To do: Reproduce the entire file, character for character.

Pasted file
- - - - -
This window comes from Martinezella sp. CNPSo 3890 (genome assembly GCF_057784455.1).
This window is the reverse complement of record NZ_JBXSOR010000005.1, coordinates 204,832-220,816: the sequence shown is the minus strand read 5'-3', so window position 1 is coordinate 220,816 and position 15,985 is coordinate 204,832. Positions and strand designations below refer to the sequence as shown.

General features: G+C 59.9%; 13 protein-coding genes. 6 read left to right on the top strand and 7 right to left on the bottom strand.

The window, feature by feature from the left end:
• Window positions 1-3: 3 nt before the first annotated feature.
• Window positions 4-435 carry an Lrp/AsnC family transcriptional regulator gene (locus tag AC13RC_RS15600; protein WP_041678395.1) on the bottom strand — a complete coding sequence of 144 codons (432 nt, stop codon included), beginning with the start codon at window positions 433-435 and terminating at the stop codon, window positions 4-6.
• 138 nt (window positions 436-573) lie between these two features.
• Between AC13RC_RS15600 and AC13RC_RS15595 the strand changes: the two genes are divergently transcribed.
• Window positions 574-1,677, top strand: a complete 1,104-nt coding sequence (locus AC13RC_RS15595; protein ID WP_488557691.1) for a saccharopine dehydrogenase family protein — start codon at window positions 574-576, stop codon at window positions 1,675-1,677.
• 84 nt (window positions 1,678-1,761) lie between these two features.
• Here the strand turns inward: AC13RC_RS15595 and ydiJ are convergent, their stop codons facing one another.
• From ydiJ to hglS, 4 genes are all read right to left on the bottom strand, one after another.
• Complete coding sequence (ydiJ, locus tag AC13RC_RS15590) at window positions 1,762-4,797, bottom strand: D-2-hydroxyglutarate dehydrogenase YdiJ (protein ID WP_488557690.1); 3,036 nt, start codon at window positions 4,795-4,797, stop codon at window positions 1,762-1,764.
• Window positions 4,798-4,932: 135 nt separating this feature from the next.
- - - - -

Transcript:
This window comes from Martinezella sp. CNPSo 3890 (genome assembly GCF_057784455.1).
This window is the reverse complement of record NZ_JBXSOR010000005.1, coordinates 204,832-220,816: the sequence shown is the minus strand read 5'-3', so window position 1 is coordinate 220,816 and position 15,985 is coordinate 204,832. Positions and strand designations below refer to the sequence as shown.

General features: G+C 59.9%; 13 protein-coding genes. 6 read left to right on the top strand and 7 right to left on the bottom strand.

The window, feature by feature from the left end:
• Window positions 1-3: 3 nt before the first annotated feature.
• Window positions 4-435 carry an Lrp/AsnC family transcriptional regulator gene (locus tag AC13RC_RS15600; protein WP_041678395.1) on the bottom strand — a complete coding sequence of 144 codons (432 nt, stop codon included), beginning with the start codon at window positions 433-435 and terminating at the stop codon, window positions 4-6.
• 138 nt (window positions 436-573) lie between these two features.
• Between AC13RC_RS15600 and AC13RC_RS15595 the strand changes: the two genes are divergently transcribed.
• Window positions 574-1,677, top strand: a complete 1,104-nt coding sequence (locus AC13RC_RS15595; protein ID WP_488557691.1) for a saccharopine dehydrogenase family protein — start codon at window positions 574-576, stop codon at window positions 1,675-1,677.
• 84 nt (window positions 1,678-1,761) lie between these two features.
• Here the strand turns inward: AC13RC_RS15595 and ydiJ are convergent, their stop codons facing one another.
• From ydiJ to hglS, 4 genes are all read right to left on the bottom strand, one after another.
• Complete coding sequence (ydiJ, locus tag AC13RC_RS15590) at window positions 1,762-4,797, bottom strand: D-2-hydroxyglutarate dehydrogenase YdiJ (protein ID WP_488557690.1); 3,036 nt, start codon at window positions 4,795-4,797, stop codon at window positions 1,762-1,764.
• Window positions 4,798-4,932: 135 nt separating this feature from the next.